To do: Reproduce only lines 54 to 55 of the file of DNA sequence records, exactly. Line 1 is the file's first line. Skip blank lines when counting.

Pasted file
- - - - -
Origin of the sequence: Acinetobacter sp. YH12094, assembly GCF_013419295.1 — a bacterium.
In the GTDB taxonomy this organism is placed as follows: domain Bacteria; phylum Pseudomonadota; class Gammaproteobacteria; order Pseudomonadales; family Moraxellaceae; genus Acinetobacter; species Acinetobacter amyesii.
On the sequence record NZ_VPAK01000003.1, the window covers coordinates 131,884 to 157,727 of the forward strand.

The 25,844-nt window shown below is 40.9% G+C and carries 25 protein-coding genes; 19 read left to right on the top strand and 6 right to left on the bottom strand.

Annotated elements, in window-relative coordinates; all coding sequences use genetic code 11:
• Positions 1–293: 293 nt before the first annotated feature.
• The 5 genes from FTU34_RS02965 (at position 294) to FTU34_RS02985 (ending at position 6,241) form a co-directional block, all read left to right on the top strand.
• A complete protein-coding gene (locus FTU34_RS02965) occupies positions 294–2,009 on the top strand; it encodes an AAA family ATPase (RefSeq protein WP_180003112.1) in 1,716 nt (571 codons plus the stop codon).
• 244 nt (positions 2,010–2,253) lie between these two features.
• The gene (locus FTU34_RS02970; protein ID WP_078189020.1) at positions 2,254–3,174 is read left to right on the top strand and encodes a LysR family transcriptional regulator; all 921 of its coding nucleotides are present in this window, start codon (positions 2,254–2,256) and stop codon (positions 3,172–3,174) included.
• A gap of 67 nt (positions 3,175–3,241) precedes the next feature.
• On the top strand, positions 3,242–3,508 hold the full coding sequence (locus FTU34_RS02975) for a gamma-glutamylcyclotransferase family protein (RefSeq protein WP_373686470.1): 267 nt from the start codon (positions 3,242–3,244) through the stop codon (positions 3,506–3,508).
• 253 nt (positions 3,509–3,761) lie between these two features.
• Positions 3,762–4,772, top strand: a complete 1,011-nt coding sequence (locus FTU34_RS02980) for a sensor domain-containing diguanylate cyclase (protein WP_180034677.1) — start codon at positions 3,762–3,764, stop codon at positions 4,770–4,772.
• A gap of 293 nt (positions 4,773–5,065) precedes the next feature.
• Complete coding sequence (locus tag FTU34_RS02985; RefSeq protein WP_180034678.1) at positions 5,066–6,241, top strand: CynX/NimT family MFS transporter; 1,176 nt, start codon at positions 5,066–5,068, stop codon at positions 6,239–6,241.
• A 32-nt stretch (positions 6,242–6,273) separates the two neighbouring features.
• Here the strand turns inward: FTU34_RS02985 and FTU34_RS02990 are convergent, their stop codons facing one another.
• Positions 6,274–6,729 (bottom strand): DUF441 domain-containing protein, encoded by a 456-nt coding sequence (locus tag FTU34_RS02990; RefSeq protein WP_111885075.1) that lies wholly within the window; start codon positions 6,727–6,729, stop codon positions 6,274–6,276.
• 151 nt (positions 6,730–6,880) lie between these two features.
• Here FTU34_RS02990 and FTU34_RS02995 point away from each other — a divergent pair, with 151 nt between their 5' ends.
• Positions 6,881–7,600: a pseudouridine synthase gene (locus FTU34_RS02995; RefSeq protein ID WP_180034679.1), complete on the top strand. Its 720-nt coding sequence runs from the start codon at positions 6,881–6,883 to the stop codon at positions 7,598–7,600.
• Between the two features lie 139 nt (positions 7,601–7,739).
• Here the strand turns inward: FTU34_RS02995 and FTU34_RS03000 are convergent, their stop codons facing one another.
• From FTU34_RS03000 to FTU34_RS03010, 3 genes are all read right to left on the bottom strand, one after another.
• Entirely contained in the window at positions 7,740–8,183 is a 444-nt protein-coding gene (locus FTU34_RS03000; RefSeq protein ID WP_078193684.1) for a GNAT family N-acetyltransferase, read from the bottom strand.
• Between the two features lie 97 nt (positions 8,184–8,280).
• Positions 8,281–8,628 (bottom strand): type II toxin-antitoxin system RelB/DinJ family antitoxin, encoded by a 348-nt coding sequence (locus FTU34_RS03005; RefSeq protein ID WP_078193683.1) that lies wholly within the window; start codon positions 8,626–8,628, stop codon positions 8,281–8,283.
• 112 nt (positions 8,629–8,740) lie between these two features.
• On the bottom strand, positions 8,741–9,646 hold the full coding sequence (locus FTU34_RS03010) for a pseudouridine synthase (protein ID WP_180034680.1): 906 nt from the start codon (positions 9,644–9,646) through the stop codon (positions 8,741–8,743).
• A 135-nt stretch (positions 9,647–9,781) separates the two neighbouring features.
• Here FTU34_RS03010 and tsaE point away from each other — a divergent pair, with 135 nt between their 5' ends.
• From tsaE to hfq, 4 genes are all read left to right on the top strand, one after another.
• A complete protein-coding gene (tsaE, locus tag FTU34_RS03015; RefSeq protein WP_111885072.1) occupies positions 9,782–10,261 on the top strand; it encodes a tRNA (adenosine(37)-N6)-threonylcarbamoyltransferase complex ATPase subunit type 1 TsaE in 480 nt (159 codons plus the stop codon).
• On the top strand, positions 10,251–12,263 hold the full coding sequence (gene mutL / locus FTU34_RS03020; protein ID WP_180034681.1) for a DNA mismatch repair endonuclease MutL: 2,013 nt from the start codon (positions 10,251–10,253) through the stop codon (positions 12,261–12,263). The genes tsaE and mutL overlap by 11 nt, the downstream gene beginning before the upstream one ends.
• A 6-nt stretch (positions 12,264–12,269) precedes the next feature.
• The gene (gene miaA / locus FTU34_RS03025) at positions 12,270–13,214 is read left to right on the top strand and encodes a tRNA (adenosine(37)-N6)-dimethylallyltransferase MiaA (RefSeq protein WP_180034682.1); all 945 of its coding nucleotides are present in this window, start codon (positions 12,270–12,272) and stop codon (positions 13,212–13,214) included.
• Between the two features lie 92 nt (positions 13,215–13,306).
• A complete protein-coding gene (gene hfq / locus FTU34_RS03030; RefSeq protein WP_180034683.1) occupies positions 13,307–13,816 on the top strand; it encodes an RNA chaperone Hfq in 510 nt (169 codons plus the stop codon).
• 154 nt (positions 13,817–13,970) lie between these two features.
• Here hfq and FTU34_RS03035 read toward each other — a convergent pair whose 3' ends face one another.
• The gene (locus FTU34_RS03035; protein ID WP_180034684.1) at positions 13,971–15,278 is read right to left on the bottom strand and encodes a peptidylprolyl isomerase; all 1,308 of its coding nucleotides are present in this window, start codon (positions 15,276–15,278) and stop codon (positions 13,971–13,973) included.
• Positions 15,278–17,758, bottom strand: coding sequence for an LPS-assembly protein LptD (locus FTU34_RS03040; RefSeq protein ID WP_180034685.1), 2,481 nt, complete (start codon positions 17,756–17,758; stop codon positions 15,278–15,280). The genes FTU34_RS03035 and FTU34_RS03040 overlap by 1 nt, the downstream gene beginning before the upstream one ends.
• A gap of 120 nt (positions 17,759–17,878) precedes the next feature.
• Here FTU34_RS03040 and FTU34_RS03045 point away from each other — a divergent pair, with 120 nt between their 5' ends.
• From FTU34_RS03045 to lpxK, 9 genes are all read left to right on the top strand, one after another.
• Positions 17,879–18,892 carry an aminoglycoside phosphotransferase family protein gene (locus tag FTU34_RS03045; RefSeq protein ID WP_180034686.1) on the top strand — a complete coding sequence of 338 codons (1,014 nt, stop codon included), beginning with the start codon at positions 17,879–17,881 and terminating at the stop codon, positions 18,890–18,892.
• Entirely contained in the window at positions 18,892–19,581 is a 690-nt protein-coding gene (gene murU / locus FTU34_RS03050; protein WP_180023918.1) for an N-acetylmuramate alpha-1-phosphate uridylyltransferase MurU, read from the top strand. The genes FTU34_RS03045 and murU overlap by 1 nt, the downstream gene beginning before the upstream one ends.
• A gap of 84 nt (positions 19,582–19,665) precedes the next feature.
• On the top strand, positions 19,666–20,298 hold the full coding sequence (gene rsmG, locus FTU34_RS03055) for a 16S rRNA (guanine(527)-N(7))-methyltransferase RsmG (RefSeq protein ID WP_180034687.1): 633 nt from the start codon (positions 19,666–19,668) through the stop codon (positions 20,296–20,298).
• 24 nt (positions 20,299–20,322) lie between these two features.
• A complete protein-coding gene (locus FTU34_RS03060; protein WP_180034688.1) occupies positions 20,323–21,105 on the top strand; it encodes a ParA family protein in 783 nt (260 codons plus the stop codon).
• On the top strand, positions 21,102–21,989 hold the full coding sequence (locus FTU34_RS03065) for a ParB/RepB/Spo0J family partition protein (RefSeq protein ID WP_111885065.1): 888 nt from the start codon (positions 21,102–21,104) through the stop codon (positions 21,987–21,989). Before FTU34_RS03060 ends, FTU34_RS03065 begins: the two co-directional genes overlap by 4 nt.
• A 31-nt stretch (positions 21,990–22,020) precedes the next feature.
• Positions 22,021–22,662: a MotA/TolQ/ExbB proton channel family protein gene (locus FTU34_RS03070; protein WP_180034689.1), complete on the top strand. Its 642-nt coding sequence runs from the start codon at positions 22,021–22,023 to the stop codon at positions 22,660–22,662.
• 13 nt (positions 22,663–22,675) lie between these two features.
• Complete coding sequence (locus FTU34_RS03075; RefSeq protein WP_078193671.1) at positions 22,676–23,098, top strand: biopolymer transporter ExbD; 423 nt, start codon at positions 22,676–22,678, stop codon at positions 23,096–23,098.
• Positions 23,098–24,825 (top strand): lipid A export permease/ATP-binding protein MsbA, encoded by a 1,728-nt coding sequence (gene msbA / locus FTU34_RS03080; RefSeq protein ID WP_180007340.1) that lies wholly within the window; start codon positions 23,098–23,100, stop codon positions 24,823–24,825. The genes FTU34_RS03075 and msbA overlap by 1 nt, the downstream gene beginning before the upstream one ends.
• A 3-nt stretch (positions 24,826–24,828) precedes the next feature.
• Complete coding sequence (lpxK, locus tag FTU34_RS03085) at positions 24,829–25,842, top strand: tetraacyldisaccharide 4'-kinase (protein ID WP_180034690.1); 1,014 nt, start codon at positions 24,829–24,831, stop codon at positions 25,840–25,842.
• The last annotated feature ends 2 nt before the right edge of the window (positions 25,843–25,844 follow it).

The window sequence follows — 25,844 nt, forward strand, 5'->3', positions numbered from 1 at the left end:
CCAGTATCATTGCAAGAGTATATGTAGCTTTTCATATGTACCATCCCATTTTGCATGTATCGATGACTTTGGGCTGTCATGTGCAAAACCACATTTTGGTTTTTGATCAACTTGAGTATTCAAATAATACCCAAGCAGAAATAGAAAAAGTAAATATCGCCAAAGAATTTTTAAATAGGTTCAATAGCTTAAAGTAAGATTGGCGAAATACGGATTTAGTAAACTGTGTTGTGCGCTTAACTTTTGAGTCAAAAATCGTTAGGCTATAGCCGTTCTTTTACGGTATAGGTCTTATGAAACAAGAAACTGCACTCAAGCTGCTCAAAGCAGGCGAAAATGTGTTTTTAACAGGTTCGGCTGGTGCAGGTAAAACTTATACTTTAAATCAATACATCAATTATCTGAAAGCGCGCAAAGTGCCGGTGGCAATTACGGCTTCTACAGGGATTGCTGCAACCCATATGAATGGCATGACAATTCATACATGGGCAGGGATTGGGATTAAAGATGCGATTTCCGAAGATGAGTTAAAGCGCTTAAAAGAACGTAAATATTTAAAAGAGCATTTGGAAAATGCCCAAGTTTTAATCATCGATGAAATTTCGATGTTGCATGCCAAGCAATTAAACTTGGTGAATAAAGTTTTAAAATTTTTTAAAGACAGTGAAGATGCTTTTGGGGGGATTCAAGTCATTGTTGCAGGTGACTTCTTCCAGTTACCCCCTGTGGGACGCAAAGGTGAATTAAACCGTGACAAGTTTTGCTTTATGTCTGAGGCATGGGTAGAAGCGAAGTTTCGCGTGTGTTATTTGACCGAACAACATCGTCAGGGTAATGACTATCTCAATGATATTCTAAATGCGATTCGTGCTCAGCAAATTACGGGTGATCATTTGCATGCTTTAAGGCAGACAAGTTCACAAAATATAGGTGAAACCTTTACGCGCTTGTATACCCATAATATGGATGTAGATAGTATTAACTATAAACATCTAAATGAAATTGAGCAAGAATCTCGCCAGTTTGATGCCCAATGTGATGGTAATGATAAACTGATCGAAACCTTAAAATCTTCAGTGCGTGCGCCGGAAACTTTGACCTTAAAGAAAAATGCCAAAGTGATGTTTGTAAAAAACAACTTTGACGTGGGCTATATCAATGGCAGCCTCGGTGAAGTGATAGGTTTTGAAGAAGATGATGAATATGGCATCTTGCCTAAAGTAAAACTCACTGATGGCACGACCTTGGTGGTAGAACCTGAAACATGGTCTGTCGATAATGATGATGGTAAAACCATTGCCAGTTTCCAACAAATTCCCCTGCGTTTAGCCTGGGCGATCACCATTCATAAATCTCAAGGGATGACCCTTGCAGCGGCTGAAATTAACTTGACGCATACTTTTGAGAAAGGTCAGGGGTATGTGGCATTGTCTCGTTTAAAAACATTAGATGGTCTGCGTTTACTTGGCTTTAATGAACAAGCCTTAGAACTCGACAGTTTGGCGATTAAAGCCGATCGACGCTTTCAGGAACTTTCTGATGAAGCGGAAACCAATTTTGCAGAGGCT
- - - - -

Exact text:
• A 31-nt stretch (positions 21,990–22,020) precedes the next feature.
• Positions 22,021–22,662: a MotA/TolQ/ExbB proton channel family protein gene (locus FTU34_RS03070; protein WP_180034689.1), complete on the top strand. Its 642-nt coding sequence runs from the start codon at positions 22,021–22,023 to the stop codon at positions 22,660–22,662.